We can’t talk about omega 3’s and Alzheimer’s, without mentioning the work of Frederic Calon of Laval University on this topic. Dr. Calon demonstrated the role of DHA to reduce, and even eliminate plaque in mice. (8) Of course, we’re not mice, but his research was so interesting and Omega 3’s so promising and safe that we should all be taking some. A personal note: the research focuses on DHA, but don’t underestimate EPA. We need both.
Researchers have estimated that 7 principle nutrients (saturated and monounsaturated fats, omega’s 3 and 6, Vitamins E and B12, folic acid) can have an impact on the prevention of Alzheimer’s. They evaluated the impact of a diet rich in nuts, fish, tomatoes, cruciferous vegetables (cabbage family), fruits and dark green leafy vegetables, and low in high-fat dairy products, red meat, offal and butter. People who adhere to this kind of healthy diet substantially reduce their risk of developing this condition. In fact, their risk is 38% lower than that of people who follow the opposite, American style, diet. (9)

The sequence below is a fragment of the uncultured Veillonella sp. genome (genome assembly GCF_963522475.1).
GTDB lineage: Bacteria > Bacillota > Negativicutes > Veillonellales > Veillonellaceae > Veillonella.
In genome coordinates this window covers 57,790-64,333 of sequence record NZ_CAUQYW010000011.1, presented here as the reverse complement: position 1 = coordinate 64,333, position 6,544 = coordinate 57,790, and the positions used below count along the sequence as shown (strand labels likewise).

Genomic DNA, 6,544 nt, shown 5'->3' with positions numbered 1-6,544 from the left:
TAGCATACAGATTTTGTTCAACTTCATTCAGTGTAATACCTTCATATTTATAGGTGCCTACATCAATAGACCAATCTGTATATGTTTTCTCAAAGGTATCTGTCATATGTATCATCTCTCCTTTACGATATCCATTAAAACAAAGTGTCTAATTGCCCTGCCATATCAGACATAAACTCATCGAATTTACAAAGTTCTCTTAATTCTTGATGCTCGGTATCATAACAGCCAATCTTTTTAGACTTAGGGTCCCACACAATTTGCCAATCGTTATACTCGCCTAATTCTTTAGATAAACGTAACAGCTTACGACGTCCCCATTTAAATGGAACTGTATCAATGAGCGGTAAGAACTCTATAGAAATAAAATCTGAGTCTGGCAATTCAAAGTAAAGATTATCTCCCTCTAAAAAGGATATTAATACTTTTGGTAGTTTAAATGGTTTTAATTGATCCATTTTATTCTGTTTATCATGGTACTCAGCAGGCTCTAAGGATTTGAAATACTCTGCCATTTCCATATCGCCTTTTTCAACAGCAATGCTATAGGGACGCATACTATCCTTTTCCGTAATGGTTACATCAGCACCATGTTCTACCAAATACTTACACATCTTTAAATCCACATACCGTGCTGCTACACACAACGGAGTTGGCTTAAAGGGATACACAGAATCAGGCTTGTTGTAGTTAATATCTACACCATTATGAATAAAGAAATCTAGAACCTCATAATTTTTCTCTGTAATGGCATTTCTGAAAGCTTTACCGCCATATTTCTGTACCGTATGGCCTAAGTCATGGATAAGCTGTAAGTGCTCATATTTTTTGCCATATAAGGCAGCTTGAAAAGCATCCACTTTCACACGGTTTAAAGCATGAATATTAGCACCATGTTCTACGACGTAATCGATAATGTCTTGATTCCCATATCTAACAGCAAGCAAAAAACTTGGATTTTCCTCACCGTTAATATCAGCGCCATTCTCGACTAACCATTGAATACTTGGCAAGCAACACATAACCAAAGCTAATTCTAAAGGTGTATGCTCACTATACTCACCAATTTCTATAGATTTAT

Is There a Winning Strategy?
The issue of lack of evidence remains because there are no clinical studies on the prevention of cognitive decline… probably always for the same reason: there is no profit to be made from prevention (I’m obviously not talking about the diagnostic tests dubbed as “prevention”). But, even if there isn’t enough evidence for us to make a medical recommendation, we can nonetheless focus on these nutrients and on diet because:
- They are not toxic;
- They do not damage quality of life;
- They are more than likely potentially effective, at least in prevention.
So, why not?
- Polidori CM, De Spirt S, Stahl W, Pientka L. Conflict of evidence: Carotenoids and other micronutrients in the prevention and treatment of cognitive impairment. Biofactors. 2012 Mar 15. doi: 10.1002/biof.1001. [Epub ahead of print] PubMed PMID: 22419511.